When Can I Start Inspecting?

I have completed my 80 hours of home inspection classroom training and am waiting on my certificate in the mail. I have passed my ASHI Standards of Practice and Ethics exam. I have not passed the NHIE and am learning that the training I have received is not sufficient enough to pass the NHIE. I need advice on what I need to study to pass the NHIE and do I have to pass the NHIE before I can start inspecting to make money. Is it true that, if I join InterNACHI, I can start inspecting while taking additional courses to become “certified” to operate in my state of Arkansas? Or, do I have to be licensed by my state first (by passing the NHIE) and then join InterNACHI to become certified later?

Thanks to all who can help. :wink:

There is no excuse for not passing the NHIE. All the best courses are free: www.nachi.org/education.htm

Where did you get your 80 hours of classroom training?

If you are in a licensed state, you cannot inspect until you have been issued a license. If that takes passing the NHIE and paying fees, then that is what it takes.

I’m reluctant to say who I received training from but I can honestly say that I didn’t fail that test because I felt confident going into it. I feel like the company I took the course from failed me. I have spoken to three other people in my class who have taken it and they, too, flunked it. Failure is not an option for me but I’m still in shock from having failed it after studying day and night for 10 weeks prior to taking the NHIE. I need to find other books or online courses to take to study.

Thanks for getting back with me.

I recommend for you to check here. http://www.ahib.org/

Are you might end up on the same list as the other inspectors on that page.

And yes you must pass the NHIE. Also it looks like InterNachi’s online courses are not “approved”.

Ok. That’s what I thought and the way it should be. Can you recommend any books or online courses that will help me to pass the NHIE?

Thank you for getting back with me.

So you come here for our help but are so unwilling to help others that you won’t even say the truth about where you took your course.

Maybe your Karma sucks? I recommend you give up your dream of becoming an inspector. Success in this business requires forthrightness and sharing with fellow inspectors.

Join InterNachi. We don’t just give out our industry secrets to anyone that strolls in here!

Especially to someone who explains that she took an 80-hour classroom course that was so inadequate that she and other’s can’t pass the exam they need to pass… but won’t tell us who provided the course. She wants help from fellow inspectors but will sit quietly while she watches others go down the wrong road.

Join NAHI. You’ll fit right in.

Now that right there is some good stuff…no matter who you are…LMAO

Good stuff Nick


If you’re reasonably close to Plano, Texas (north Dallas burb), there is a Real Estate and Home Inspection called Champions Real Estate School that I’m told has a 2 day test prep class AND Texas now uses the NHIE.

I’m told by some Texas inspectors they have a good % for passing after taking the class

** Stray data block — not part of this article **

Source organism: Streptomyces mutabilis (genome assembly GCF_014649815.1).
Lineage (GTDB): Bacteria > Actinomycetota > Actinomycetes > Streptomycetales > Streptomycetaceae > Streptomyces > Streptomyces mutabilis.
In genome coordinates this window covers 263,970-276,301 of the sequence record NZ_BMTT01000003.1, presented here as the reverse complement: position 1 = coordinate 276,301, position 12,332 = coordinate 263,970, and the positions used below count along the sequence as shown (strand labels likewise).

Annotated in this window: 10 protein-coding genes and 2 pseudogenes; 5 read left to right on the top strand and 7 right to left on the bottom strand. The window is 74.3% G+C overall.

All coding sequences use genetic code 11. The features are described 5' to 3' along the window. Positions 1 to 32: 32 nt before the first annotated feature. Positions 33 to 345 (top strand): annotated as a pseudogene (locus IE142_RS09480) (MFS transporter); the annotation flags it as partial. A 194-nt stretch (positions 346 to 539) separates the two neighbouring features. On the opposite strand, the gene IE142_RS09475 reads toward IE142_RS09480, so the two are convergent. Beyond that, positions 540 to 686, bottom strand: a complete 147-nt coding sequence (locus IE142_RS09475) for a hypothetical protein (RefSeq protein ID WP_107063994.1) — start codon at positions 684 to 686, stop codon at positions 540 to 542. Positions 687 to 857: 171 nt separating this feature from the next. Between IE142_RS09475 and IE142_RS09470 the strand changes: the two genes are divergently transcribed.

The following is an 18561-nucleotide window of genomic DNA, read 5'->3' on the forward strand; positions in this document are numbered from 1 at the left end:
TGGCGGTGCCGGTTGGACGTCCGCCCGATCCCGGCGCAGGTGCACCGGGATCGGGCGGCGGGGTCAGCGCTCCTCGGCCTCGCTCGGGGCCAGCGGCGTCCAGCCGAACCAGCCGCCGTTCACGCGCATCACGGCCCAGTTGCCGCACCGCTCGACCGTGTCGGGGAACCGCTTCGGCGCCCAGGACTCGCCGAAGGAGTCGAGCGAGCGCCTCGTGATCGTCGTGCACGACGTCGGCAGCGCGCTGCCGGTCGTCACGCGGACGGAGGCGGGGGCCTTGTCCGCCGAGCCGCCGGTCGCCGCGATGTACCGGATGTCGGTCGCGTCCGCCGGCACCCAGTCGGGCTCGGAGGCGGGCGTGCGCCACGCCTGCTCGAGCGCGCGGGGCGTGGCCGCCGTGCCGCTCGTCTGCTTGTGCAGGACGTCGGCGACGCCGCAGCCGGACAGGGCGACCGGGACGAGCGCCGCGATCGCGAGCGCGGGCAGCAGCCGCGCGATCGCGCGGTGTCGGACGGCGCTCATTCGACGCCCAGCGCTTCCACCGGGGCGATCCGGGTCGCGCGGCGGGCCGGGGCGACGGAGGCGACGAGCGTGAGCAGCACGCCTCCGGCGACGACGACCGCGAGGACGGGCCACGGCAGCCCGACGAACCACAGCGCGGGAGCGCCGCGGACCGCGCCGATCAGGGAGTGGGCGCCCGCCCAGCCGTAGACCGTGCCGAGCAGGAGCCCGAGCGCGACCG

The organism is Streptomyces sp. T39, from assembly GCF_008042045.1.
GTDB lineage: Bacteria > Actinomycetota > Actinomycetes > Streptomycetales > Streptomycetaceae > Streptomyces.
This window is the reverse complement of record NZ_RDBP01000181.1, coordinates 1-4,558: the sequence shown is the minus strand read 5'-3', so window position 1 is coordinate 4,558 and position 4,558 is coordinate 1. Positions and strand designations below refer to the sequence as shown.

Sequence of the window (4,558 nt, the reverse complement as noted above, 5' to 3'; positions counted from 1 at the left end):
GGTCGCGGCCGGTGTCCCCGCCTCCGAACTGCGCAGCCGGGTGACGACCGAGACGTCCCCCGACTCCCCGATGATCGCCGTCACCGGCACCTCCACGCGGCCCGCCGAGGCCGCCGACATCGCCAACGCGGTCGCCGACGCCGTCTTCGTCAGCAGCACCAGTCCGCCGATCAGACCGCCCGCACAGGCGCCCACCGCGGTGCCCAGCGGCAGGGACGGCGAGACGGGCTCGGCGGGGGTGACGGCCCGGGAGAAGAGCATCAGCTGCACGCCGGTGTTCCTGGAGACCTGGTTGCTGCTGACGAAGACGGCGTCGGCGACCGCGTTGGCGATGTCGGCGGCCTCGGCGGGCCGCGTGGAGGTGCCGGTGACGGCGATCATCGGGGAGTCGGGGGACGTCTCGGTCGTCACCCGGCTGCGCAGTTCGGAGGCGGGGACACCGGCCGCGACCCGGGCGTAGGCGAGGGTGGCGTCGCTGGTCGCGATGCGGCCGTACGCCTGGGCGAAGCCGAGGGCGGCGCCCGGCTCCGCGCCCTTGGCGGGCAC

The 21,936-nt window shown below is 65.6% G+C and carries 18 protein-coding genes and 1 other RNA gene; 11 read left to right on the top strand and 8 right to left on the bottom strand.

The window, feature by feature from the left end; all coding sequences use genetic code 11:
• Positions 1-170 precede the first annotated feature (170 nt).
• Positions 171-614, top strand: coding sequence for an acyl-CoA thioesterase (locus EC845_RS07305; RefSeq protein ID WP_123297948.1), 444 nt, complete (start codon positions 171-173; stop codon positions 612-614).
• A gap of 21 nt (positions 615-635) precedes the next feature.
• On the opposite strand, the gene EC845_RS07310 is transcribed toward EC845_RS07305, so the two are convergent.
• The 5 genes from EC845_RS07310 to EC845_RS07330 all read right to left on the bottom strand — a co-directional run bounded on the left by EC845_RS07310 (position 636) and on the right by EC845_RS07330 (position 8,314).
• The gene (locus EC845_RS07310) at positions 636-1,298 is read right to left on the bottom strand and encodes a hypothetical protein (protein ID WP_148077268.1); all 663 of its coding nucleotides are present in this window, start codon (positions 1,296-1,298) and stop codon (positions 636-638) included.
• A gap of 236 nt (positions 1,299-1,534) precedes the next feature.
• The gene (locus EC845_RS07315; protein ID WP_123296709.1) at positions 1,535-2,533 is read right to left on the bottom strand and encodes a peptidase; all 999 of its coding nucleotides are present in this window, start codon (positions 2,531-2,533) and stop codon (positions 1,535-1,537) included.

Just note that a class designed to teach you to pass the NHIE is not a class that teaches you how to do a home inspection.

Perhaps that is what you need though as the NHIE is a goofy trivia memory exam.

Maybe it’s just me, but I wouldn’t think anyone who is serious about Home Inspecting should fail the NHIE, with or without “approved courses”.

I would think that if you wanted to be a Homie, then you already know enough to pass the exam.

The exam is not that difficult

Don’t get me wrong, I’m all for all the education one can cram into one’s self, but, at least for me, all these courses should be “icing on the cake”. We can always learn more, but I think passing the NHIE would be a great start!

I have attempted to train several people about the home inspection business and processes AFTER they have taken several nationally-known tests.

They all ran.

IMO, you must ride with inspectors 25 times for you to finally decide. Taking tests at a university, having a degree, taking CEU’s online, does not make you a specialist in that, or any, industry, until you gain some OJT. An example is that my former-brother-in-law had a double major in business, an MBA from MIT. He called me one day to ask me where to put gas in his rental car.

I love the quote from Days of Thunder “that dog is the best hunting dog in the county and I did not teach him a dam thing”. Education alone does not make a person. However, government these days is making a go of it.

True that.

Go down the list and check the boxes, there are likely few to no shortcuts- http://www.ahib.org/how.php

There is a LOT involved in inspecting homes beyond what you will take in a classroom course. Supporting that statement is your state’s requirement for a licensed contractor to be in the field (as such) for 10 years to waive the other conditions (passing the NHIE exam, for one) for licensure.

Join InterNACHI. Modestly assess your weak areas of trade knowledge, safety, and code. Being a member of InterNachi will help you do so. Secondly, fulfill all the state requirements, including the exam. Then, **before **doing your own inspections, see if someone is willing to help you along your path. The construction trades and this profession are fraught with liability and you owe it to yourself (and your future clients) to not only get educated but trained by working along with some seasoned pros.